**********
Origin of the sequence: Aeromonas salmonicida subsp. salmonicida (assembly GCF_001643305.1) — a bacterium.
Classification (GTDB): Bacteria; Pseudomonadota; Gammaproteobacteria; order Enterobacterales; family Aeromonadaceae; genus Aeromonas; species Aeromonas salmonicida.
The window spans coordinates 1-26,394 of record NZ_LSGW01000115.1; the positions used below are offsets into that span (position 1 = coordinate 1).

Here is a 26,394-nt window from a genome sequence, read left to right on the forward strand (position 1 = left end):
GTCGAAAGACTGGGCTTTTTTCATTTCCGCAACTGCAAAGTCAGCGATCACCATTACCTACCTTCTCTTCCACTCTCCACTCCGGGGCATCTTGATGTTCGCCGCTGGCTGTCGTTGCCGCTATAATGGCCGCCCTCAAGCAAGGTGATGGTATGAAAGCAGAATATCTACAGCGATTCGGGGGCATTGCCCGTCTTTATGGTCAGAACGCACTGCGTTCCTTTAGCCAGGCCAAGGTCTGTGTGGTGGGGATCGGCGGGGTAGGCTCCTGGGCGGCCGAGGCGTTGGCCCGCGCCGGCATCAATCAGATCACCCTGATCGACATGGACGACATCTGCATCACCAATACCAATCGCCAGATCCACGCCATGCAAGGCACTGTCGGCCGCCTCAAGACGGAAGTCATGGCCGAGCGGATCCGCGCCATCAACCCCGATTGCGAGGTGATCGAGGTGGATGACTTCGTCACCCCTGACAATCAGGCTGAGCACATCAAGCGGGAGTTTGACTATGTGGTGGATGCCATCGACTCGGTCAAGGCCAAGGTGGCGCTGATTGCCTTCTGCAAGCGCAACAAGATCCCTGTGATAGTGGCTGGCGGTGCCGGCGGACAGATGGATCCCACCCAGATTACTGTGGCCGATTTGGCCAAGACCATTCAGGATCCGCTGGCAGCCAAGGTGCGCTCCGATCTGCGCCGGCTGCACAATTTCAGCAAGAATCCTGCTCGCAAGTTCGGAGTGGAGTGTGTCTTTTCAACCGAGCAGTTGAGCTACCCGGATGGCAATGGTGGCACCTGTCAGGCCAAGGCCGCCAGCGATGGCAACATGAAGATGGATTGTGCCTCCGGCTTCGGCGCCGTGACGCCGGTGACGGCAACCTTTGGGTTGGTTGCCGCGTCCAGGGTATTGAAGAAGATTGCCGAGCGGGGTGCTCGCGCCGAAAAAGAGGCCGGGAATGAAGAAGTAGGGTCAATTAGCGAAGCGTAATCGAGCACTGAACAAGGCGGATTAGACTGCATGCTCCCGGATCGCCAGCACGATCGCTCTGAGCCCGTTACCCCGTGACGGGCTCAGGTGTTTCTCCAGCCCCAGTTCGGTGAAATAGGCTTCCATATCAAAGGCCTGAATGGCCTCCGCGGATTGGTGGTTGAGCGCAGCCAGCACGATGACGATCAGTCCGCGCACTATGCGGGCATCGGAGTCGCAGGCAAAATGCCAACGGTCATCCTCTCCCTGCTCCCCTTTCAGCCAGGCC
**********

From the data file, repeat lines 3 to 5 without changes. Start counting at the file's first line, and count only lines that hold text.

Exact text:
The window spans coordinates 1-26,394 of record NZ_LSGW01000115.1; the positions used below are offsets into that span (position 1 = coordinate 1).

Here is a 26,394-nt window from a genome sequence, read left to right on the forward strand (position 1 = left end):
GTCGAAAGACTGGGCTTTTTTCATTTCCGCAACTGCAAAGTCAGCGATCACCATTACCTACCTTCTCTTCCACTCTCCACTCCGGGGCATCTTGATGTTCGCCGCTGGCTGTCGTTGCCGCTATAATGGCCGCCCTCAAGCAAGGTGATGGTATGAAAGCAGAATATCTACAGCGATTCGGGGGCATTGCCCGTCTTTATGGTCAGAACGCACTGCGTTCCTTTAGCCAGGCCAAGGTCTGTGTGGTGGGGATCGGCGGGGTAGGCTCCTGGGCGGCCGAGGCGTTGGCCCGCGCCGGCATCAATCAGATCACCCTGATCGACATGGACGACATCTGCATCACCAATACCAATCGCCAGATCCACGCCATGCAAGGCACTGTCGGCCGCCTCAAGACGGAAGTCATGGCCGAGCGGATCCGCGCCATCAACCCCGATTGCGAGGTGATCGAGGTGGATGACTTCGTCACCCCTGACAATCAGGCTGAGCACATCAAGCGGGAGTTTGACTATGTGGTGGATGCCATCGACTCGGTCAAGGCCAAGGTGGCGCTGATTGCCTTCTGCAAGCGCAACAAGATCCCTGTGATAGTGGCTGGCGGTGCCGGCGGACAGATGGATCCCACCCAGATTACTGTGGCCGATTTGGCCAAGACCATTCAGGATCCGCTGGCAGCCAAGGTGCGCTCCGATCTGCGCCGGCTGCACAATTTCAGCAAGAATCCTGCTCGCAAGTTCGGAGTGGAGTGTGTCTTTTCAACCGAGCAGTTGAGCTACCCGGATGGCAATGGTGGCACCTGTCAGGCCAAGGCCGCCAGCGATGGCAACATGAAGATGGATTGTGCCTCCGGCTTCGGCGCCGTGACGCCGGTGACGGCAACCTTTGGGTTGGTTGCCGCGTCCAGGGTATTGAAGAAGATTGCCGAGCGGGGTGCTCGCGCCGAAAAAGAGGCCGGGAATGAAGAAGTAGGGTCAATTAGCGAAGCGTAATCGAGCACTGAACAAGGCGGATTAGACTGCATGCTCCCGGATCGCCAGCACGATCGCTCTGAGCCCGTTACCCCGTGACGGGCTCAGGTGTTTCTCCAGCCCCAGTTCGGTGAAATAGGCTTCCATATCAAAGGCCTGAATGGCCTCCGCGGATTGGTGGTTGAGCGCAGCCAGCACGATGACGATCAGTCCGCGCACTATGCGGGCATCGGAGTCGCAGGCAAAATGCCAACGGTCATCCTCTCCCTGCTCCCCTTTCAGCCAGGCC